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Article

El rey vs. el tirano: el buen y mal gobernante en el pensamiento jurídico-político de la Edad Media

This article is about the conception of the tyranny in the European Political Thought of the Middle Ages. The author begins with the traditional distinction between a good and a bad governor.  Within this dichotomy, the king is a good and fair ruler, whose thoughts are about a commonweal and a public good; in turn, the tyrant is a governor whose thoughts and acts are towards his personal good and interests. But - the author stresses this point - this conception in effect appeared late enough, at 12th or 13th cent.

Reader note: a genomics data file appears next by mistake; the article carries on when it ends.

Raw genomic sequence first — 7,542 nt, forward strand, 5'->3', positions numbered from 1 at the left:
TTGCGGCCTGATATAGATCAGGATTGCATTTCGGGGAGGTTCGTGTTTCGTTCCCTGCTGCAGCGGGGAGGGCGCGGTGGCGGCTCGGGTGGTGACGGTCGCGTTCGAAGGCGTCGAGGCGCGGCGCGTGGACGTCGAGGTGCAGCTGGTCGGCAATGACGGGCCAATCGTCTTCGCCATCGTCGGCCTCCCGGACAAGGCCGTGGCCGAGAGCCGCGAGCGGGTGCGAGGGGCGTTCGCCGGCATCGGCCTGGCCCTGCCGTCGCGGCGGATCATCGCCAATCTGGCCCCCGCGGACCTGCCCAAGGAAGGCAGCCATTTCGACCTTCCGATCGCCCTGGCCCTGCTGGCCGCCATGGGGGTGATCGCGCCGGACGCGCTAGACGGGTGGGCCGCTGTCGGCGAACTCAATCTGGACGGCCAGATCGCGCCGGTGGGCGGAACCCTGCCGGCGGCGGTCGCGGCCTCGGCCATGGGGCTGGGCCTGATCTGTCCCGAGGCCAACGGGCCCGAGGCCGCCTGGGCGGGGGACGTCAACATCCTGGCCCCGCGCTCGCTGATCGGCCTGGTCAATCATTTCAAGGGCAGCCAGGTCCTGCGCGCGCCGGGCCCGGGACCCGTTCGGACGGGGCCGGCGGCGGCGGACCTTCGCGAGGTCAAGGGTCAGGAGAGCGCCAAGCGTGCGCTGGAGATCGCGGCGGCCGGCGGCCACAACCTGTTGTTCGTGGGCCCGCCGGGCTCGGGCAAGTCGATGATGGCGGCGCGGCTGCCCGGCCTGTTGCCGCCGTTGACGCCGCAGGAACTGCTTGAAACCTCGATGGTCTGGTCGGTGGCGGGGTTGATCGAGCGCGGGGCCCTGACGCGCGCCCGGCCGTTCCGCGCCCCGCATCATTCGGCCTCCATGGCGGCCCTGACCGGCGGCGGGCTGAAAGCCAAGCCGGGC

The author analyses this fact, stressing that within the European Political thought of the Middle Ages it seems possible to define two principal modes of speaking on the Political: the theological and the juridical one. In turn, within the theological mode, we find two main branches, which are the political Augustinism and the political Thomism. The first one is a direct successor of the Roman Republican tradition developed by Cicero and, later, by the Roman jurists. Within this tradition, the main hero of the political theory is a people, which is considered as an autonomous subject, able to legislate and to define his proper public good. The other, Thomistic paradigm, interprets a people as a multitude united by a common area, laws and mode of life, a pure object of the political action, exercised by kings and other rulers. The author stresses, including on the ground of the Siete Partidas, that the real theory of the tyranny is possible only within the frames of the Thomistic paradigm.